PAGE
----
The other option they gave us was to surrender our license. ... My own post, and probably many other posts ... have decided to surrender their TABC license and are going to adapt a business model that doesn't include the sale of alcohol for on-premises consumption. Hopefully that works for them.

The other option they gave us was to suspend our license. ... Several posts have said, ‘We're going to try the suspension,’ even though there's no guarantee they're not going to pay the [statutory] fee and that they’re even going to get their license back because it's almost like you have to reapply for it. ... Those are the options at the TABC said that we had. A small minority of our posts can probably handle each one, but not every post has that opportunity. ... We're a little upset that the governor doesn't believe veteran services are vital enough to allow us to open at the same rate of restaurants. All of my members, every single person in the Veterans of Foreign Wars has worn a gas mask at one point ... We understand the importance of personal protective equipment. We're willing to comply with that; we're willing to do everything possible to help slow, if not stop, the spread of the coronavirus. However, we can't do that if we go bankrupt.

What actions has the Texas' VFW taken to address this problem at the state level or by supporting its local VFW posts?

In the past, previous governors have always answered our phone calls. This administration does not answer our phone calls. ... So, we go to the media ... in the hopes that enough people become aware of what's happening here, that they call the governor and say, ...‘You need to rethink this, ... because your actions are hurting people, when I know they're intended to help, but you're hurting people.' ... Unfortunately, our own bylaws prohibit us from loaning money to our posts, and our bylaws were written by the members of the posts. I have a feeling that bylaw is going to be revised at some point in the future. The best thing that we can do to support, is we have allowed them to do some online fundraising. ... Lobbyists [are] not cheap, so we've been trying to get that bigger picture for them while trying to help them at the local level, but as you can imagine with 292 posts spread out across Texas, the needs of the post in Tomball is going to be completely different from the needs of the post in [other cities in] Texas.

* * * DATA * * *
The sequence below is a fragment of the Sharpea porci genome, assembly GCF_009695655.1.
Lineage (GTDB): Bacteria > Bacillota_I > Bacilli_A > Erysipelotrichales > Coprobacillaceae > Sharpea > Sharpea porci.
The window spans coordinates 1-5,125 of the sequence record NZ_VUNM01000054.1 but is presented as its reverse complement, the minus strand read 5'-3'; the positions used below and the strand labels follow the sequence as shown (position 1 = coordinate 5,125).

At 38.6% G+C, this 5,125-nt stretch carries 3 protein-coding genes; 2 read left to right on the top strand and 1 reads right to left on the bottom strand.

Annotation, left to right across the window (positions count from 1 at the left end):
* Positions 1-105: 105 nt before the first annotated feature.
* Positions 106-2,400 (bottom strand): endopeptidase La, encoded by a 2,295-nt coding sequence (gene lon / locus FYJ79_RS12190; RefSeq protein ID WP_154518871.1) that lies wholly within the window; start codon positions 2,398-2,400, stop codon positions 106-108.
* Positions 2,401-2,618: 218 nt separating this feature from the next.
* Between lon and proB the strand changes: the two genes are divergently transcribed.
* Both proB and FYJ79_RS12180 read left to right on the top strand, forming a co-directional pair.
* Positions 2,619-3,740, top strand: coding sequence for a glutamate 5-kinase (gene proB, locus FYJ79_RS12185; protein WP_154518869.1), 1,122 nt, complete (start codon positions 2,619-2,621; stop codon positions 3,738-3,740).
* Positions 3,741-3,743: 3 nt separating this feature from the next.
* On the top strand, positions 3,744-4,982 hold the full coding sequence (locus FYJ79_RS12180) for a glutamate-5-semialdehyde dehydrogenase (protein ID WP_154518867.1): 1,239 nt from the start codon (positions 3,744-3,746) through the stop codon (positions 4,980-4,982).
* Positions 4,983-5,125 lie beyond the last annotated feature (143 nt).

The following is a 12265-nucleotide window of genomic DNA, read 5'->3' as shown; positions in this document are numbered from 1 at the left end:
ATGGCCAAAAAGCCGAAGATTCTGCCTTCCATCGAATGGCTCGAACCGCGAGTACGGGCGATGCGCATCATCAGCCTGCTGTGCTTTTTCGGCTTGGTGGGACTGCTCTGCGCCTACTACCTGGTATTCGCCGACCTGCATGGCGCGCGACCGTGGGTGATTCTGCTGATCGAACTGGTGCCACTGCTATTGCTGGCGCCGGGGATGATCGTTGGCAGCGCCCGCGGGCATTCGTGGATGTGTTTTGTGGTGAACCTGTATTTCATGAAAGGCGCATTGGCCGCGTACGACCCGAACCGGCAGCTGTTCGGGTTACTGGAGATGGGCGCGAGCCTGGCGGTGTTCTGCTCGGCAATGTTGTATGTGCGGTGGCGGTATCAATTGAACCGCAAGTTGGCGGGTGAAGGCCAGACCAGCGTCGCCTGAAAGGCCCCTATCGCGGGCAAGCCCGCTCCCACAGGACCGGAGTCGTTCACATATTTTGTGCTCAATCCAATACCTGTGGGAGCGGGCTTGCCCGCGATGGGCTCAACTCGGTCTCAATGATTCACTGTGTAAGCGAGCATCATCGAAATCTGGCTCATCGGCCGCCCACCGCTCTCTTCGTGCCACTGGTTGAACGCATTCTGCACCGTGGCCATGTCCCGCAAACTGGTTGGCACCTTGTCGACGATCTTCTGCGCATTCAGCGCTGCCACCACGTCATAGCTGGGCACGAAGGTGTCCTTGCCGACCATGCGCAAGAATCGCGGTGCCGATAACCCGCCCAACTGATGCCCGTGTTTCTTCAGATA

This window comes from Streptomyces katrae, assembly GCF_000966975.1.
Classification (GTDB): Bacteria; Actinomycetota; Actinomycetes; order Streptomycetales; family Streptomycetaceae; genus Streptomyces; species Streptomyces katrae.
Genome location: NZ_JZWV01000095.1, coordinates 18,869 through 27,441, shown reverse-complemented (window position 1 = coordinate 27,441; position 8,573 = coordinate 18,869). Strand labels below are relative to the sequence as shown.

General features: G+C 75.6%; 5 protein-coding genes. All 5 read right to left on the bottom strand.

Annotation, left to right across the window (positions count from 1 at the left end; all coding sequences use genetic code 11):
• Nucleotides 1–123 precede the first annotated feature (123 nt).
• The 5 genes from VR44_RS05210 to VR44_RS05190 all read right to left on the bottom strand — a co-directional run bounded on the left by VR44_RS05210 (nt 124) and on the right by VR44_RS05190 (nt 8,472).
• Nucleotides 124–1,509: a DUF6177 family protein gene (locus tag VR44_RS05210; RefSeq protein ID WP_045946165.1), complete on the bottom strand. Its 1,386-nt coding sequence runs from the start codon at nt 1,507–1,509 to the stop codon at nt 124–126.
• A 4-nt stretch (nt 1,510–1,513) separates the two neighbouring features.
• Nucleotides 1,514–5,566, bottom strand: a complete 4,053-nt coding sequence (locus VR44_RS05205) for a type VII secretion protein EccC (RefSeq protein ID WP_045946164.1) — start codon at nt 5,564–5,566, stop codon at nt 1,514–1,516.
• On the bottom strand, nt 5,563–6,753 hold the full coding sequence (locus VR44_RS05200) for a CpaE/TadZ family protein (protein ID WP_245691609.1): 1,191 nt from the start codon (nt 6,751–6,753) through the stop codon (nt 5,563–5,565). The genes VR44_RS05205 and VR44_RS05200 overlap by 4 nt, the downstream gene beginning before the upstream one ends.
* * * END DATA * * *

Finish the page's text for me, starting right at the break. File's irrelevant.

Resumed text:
What is the best way for communities to support their local VFW posts?

Right now, during the pandemic ... they need some cash donations, and they don't just need a one-time cash donation; they're going to need monthly cash donation–5 [to] 10 dollars. If 100 people were able to give up to $20 a month, that's going to help the VFW post survive because that will help them pay for their electricity bill. ... We sent guidance out; we've asked [posts] to empty out all of the coolers ... turn off all the unnecessary electricity, but you've still got the electric bill, [and] you've still got the water bill. A post roughly—some need more, some need less—can subsist off of about two grand a month. ... A one-time donation is greatly appreciated and will not be turned down. ... We are a 501(c)19 veteran service organization by the IRS, so donations to us are tax deductible.

Answers have been edited for length and clarity.